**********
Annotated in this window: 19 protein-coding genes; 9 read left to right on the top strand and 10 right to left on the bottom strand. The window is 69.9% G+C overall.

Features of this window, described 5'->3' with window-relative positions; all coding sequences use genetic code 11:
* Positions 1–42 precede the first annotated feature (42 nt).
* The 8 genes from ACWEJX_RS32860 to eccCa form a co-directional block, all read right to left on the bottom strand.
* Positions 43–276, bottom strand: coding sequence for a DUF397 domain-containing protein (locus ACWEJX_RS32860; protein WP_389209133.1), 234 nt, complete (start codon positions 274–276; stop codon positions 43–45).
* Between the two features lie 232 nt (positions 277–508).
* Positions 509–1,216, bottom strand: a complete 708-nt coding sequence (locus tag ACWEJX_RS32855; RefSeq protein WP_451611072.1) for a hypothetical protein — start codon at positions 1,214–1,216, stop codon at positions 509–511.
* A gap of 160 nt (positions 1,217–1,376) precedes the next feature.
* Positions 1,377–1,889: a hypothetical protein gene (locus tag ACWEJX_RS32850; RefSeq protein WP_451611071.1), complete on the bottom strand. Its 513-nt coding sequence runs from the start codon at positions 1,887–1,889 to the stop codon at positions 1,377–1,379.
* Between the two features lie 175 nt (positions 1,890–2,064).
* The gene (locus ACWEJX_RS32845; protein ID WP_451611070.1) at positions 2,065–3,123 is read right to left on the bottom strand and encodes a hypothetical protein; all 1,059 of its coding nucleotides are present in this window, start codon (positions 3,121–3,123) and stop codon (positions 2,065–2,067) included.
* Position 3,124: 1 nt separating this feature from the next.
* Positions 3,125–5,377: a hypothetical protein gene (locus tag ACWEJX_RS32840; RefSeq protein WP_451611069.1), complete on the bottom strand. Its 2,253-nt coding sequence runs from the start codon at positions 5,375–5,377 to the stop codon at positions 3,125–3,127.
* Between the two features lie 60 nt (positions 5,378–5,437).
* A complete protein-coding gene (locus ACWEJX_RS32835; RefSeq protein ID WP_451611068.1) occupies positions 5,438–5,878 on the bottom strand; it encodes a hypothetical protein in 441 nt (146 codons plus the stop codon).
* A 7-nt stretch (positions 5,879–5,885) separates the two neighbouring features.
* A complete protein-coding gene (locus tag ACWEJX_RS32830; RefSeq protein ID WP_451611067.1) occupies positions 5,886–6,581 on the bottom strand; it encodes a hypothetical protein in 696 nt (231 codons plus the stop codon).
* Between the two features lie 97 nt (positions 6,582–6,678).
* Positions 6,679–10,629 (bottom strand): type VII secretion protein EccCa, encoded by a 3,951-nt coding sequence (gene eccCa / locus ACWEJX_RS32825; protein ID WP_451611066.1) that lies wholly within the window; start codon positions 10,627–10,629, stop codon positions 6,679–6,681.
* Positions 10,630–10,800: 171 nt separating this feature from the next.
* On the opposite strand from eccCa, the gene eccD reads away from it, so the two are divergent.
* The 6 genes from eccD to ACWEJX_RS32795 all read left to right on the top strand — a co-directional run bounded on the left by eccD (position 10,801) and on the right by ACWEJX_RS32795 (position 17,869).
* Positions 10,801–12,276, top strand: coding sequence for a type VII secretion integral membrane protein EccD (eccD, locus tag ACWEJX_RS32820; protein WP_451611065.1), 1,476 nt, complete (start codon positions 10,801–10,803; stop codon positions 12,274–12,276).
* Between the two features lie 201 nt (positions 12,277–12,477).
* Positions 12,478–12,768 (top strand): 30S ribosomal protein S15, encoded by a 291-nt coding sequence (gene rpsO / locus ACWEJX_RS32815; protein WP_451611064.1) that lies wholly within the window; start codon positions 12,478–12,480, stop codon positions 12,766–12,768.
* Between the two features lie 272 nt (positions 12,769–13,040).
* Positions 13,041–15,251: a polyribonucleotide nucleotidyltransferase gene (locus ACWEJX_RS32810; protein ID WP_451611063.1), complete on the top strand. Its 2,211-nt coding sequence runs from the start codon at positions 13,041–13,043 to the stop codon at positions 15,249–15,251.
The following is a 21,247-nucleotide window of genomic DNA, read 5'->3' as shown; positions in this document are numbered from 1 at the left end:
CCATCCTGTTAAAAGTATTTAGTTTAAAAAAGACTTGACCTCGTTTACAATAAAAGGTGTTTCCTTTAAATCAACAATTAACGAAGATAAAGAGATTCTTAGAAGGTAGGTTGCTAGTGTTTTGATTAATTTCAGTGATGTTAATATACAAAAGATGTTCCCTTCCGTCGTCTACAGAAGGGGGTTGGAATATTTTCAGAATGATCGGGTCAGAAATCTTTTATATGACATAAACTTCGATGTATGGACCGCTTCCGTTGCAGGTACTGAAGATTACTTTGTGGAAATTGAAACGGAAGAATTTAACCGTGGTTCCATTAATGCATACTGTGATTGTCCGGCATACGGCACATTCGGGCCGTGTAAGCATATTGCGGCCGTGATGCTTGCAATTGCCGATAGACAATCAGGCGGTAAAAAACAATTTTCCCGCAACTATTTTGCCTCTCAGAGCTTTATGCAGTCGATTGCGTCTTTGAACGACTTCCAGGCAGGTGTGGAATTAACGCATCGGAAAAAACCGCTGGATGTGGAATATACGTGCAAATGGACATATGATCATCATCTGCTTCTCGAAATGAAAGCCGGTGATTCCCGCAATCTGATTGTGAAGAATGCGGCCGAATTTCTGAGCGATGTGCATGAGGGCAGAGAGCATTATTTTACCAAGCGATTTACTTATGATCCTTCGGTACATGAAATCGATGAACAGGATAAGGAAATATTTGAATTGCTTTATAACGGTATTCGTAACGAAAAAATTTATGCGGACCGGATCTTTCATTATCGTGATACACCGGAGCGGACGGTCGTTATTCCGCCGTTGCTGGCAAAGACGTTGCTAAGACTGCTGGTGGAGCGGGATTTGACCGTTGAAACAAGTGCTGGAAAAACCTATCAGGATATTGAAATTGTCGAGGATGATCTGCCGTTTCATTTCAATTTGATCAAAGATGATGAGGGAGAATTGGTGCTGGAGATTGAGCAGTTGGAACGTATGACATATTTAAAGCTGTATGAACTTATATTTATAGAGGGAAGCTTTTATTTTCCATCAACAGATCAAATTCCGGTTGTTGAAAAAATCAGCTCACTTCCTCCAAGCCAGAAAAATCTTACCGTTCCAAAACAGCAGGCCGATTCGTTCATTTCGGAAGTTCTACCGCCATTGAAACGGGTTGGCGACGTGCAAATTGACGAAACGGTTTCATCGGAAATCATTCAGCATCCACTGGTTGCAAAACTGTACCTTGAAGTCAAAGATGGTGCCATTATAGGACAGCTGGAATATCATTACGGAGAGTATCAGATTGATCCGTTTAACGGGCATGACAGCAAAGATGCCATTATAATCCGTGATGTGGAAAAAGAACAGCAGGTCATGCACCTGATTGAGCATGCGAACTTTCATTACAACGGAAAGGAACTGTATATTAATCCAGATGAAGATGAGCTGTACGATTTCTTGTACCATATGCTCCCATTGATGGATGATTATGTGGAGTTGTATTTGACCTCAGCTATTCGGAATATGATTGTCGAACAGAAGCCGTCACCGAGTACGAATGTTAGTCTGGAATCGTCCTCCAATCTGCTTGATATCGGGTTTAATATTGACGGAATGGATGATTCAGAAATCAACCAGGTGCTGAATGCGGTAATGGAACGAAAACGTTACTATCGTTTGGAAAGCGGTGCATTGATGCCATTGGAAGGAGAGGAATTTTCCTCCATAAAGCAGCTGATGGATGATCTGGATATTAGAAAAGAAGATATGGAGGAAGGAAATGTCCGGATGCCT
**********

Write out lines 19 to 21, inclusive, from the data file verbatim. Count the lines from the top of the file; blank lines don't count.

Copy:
* Positions 6,679–10,629 (bottom strand): type VII secretion protein EccCa, encoded by a 3,951-nt coding sequence (gene eccCa / locus ACWEJX_RS32825; protein ID WP_451611066.1) that lies wholly within the window; start codon positions 10,627–10,629, stop codon positions 6,679–6,681.
* Positions 10,630–10,800: 171 nt separating this feature from the next.
* On the opposite strand from eccCa, the gene eccD reads away from it, so the two are divergent.